Beyond word of mouth, however, it is hard to get a proper idea about the economic impact of Ramadan. Perhaps because of sensitivities around dealing with a religious institution, international organisations such as the World Bank, International Monetary Fund and United Nations Development Programme have not conducted research on the precise economic impact of the custom.
But there is general consensus that during Ramadan many people stay up late after breaking their fast while eating, working and socialising, and then get up in the early morning hours so they can eat before daybreak; and this results in shorter sleeping hours which can cause people to become even more lethargic later on in the day.
And at governmental level in conservative Muslim countries, decisions and meetings will often be postponed until the period of Ramadan is over. This causes lower productivity and performance and can negatively affect business people due to the postponing of important policy decisions and processing of government transactions.
In an extensive 2013 survey for the National Bureau of Economic Research, an American private nonprofit research organisation, economists Felipe Campante and David Yanagizawa-Drott looked at 32 Muslim countries, eight of them in Africa, during Ramadan. The report concluded that fasting has a significant negative effect on output growth in Muslim countries.
Fast like an Egyptian
Ramadan in Egypt offers an interesting case study of how any negative decrease in workers’ productivity is counterbalanced by consumption and demand rising significantly. In Egypt this leads to higher prices and higher profit margins for merchants during Ramadan. It is estimated that $3.4bn of Egypt’s annual $22bn spending on food per year occurs during Ramadan, representing about 50% more consumption than any other month. While high consumption can lead to economic growth, in the case of Ramadan it is admittedly only a short-term effect.
Meanwhile, restaurants and cafes report an 80% increase in their customers, especially those establishments that offer entertainment. Going to cafes after iftar and spending time there watching television, smoking shisha and chatting with friends is a Ramadan tradition.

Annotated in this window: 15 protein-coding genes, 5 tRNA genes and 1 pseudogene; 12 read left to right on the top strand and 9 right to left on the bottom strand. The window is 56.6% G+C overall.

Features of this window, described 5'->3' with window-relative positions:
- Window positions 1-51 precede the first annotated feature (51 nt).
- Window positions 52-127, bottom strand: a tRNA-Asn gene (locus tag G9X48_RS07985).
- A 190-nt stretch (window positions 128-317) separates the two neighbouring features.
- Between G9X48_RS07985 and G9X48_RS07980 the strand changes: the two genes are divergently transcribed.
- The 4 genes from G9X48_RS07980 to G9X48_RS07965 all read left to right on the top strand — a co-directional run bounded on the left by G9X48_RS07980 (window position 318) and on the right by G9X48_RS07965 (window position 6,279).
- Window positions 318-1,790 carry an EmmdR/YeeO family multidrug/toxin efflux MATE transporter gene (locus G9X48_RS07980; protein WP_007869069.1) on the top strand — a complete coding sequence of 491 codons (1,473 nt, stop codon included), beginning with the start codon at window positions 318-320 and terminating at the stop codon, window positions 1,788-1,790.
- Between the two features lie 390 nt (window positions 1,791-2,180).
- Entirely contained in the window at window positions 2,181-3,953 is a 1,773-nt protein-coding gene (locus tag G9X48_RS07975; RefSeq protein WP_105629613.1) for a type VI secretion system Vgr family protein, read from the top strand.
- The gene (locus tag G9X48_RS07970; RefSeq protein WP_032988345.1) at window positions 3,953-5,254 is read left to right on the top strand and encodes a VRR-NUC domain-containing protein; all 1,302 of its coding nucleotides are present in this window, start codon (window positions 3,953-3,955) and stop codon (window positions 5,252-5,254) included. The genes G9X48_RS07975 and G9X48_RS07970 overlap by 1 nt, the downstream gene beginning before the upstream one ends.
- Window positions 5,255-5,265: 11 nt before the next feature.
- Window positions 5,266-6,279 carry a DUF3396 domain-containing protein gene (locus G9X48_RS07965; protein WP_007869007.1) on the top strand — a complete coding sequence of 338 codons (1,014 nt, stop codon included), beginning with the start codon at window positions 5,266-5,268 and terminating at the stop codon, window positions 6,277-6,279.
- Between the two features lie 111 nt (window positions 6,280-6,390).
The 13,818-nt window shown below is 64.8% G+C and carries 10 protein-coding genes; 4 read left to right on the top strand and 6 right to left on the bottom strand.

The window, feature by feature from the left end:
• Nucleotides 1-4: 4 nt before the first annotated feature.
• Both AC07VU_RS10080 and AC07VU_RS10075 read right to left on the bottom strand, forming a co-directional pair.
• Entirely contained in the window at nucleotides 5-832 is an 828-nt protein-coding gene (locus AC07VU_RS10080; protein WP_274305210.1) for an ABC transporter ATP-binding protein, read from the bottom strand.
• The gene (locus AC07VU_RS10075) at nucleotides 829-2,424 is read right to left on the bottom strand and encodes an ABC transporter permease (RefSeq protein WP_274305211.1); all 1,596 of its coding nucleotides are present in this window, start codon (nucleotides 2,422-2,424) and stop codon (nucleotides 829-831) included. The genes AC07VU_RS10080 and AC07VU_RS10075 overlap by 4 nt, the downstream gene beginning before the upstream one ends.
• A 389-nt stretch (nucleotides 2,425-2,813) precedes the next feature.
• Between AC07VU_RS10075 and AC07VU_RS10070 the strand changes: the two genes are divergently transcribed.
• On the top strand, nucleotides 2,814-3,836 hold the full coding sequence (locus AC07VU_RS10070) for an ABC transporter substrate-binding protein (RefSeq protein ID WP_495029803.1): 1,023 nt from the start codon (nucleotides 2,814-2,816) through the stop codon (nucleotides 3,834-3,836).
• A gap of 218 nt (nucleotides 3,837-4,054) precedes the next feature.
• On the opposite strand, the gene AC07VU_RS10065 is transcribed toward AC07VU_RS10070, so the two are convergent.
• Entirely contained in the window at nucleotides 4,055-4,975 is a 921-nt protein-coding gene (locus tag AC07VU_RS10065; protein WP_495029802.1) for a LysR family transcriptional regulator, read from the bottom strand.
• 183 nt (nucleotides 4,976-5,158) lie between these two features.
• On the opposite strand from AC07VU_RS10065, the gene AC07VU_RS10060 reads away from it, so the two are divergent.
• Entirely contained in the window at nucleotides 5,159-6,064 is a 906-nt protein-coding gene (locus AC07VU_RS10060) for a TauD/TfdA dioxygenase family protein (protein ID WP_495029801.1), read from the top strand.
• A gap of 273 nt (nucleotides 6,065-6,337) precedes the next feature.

Furthermore, Ramadan is a popular time for airing new TV series, an important factor in a country that exports shows to the rest of the Middle East. Last year, production costs for serials shown during Ramadan reportedly exceeded $124m.
At the end of Ramadan in all Muslim countries, there is normally a lot of activity as people traditionally visit families to celebrate Eid-ul-Fitr, the three-day festival marking the end of the fast. Many people buy new clothes and furniture for the celebrations and hosting of visitors, and also exchange gifts – providing another economic boost.
Beyond Africa and the Middle East
Arguably, any economic impact of Ramadan is beside the point – the main purpose of the month being to serve as a time of religious reflection through self-restraint and deprivation. And of course that endeavour occurs far beyond just Africa and the Middle East, with the fast bringing particular challenges in different regions. Ramadan follows a lunar cycle, starting about two weeks earlier every year, gradually moving through the 12-month calendar. It currently falls within the summer months in the northern hemisphere, meaning that in higher latitudes Muslims have to contend with early sunrises and long drawn-out days before late sunsets.
“Doing Ramadan in the UK is tough,” says Abdirizak Mohamed, a British Somalilander who has started a meat processing factory in Somaliland. “You can be fasting from close to 4am until around 10pm. It’s 10 times harder than fasting in Somaliland.”